Terry McAteer: Reagan began California’s love for gun control legislation | TheUnion.com
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Terry McAteer: Reagan began California’s love for gun control legislation

Terry McAteer
Columnist

When 30 members of the Black Panther Party rolled into the State Capitol in Sacramento in May of 1967 carrying loaded handguns, shotguns, and rifles, Republican Gov. Ronald Reagan was quick to respond.

The Panthers said they were carrying the loaded guns to patrol the cops on the street. Reagan and the legislature had no stomach for gun-toting citizens. AB 1591, authored by Republican Assemblyman Don Mulford, quickly garnered passage in both houses and was signed into law by Reagan in June of 1967.

The Mulford Act banned the “open carry” of loaded firearms throughout cities and towns of California. As Reagan noted, “There is no reason why on the street today a citizen should be carrying a loaded weapon.”

From then until now, California has passed 109 laws associated with restrictions on guns. As in most things, California again leads the nation in this category. In fact, California is the only state in the nation to receive an “A” rating from the Giffords Law Center to Prevent Gun Violence.

As Reagan noted, “There is no reason why on the street today a citizen should be carrying a loaded weapon.”

These restrictions on gun usage, access and ownership however have not stopped Californians from owning guns. Recent statistics published by the University of California Firearm Violence Research Center show that 4.2 million adults (about 15% of all adult Californians) own a gun. They also point out that 73% of all guns are owned by men, 64% are owned by whites and 43% of owners are over the age of 60.

According to the research, 10% of gun owners in the state have 10 or more guns. This helps to explain how there are nearly 20 million registered guns in the state.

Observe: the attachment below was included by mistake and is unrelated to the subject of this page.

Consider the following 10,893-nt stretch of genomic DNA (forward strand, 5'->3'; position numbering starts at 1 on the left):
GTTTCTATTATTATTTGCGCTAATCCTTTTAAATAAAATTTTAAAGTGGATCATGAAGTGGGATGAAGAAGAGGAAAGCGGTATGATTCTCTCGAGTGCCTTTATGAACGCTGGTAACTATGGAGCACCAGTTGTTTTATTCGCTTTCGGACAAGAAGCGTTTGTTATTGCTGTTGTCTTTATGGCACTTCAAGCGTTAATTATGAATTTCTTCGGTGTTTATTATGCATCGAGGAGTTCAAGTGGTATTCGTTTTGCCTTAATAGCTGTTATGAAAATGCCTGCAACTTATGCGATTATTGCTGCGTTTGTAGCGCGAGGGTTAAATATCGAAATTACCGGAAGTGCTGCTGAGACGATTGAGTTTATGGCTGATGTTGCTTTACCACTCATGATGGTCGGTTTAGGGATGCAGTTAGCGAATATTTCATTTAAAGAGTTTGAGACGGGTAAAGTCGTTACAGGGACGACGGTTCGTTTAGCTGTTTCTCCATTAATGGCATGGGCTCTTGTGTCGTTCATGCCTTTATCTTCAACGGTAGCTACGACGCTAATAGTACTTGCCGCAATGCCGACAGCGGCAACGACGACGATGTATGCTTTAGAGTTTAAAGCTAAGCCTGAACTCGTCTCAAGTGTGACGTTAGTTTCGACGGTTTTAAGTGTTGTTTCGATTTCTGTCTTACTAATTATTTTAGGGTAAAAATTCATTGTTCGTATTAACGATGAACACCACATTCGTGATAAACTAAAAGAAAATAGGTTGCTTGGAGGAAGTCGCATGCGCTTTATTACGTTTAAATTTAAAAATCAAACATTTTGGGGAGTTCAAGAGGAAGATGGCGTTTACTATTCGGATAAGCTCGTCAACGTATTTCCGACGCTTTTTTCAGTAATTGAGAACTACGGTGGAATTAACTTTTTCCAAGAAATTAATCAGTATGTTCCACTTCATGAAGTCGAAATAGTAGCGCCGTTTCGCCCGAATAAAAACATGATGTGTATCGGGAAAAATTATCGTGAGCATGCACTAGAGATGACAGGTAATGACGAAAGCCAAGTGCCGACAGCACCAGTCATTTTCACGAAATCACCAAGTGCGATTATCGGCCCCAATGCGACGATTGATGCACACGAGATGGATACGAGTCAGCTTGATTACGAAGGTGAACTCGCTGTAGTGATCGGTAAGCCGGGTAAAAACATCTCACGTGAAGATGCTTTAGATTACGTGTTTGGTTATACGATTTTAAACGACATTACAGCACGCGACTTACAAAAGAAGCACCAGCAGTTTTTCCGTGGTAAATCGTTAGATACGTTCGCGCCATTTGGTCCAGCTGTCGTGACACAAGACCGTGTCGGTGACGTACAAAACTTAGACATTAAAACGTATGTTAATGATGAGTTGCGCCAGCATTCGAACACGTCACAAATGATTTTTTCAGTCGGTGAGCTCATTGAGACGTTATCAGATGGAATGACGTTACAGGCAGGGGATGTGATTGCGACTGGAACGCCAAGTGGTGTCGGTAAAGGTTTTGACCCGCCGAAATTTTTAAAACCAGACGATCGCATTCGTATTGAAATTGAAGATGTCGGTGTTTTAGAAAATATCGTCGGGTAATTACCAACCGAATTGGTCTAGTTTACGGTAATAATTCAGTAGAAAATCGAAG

Despite all of the guns in this state, the strict gun control laws seem to be having a positive effect. The National Center for Disease Control and Prevention, which measures death by firearms, shows that California has the seventh-lowest rate of death by firearms of all the 50 states. Other low death rates states with gun restrictions include New York, Massachusetts, Connecticut, New Jersey and Rhode Island. At the opposite end of the spectrum, states with the highest death rates by firearms are Louisiana, Mississippi, Alabama, Alaska, Montana and Wyoming.

Recently, the shooting at Saugus High School which killed two students and wounded three others, exposed another serious issue facing the state: ghost guns. The Bureau of Alcohol, Tobacco, Firearms and Explosives reports that 30% of all guns used in crimes nationwide are so-called “ghost guns” which have no serial number and, therefore, cannot be traced.

Because of California’s highly regulated laws placing restrictions on ownership, arms traffickers have identified the state as a lucrative market for these ghost guns, which can be constructed from a variety of parts suppliers in other states and then trafficked into California to reap huge profits.

The Saugus High School shooter, who was under 21 (the required legal age to buy a gun in this state) and didn’t need to wait the required 10 days or pass an exam; he purchased a ghost gun.

Laws often take time to react to changing circumstances. The ghost gun issue will again be addressed by our legislature — another Band-Aid approach. Until we have a national consensus on guns, our less-regulated neighboring states, Nevada and Arizona, might well continue to be a ready supplier of cheap and easily accessible — legal or illegal — firearms for Californians.

Note: Thanks to CalMatters for providing data for the story.

Terry McAteer is a member of The Union Editorial Board. His views are his own and do not represent the views of The Union or its editorial board members. Contact him at editboard@theunion.com.


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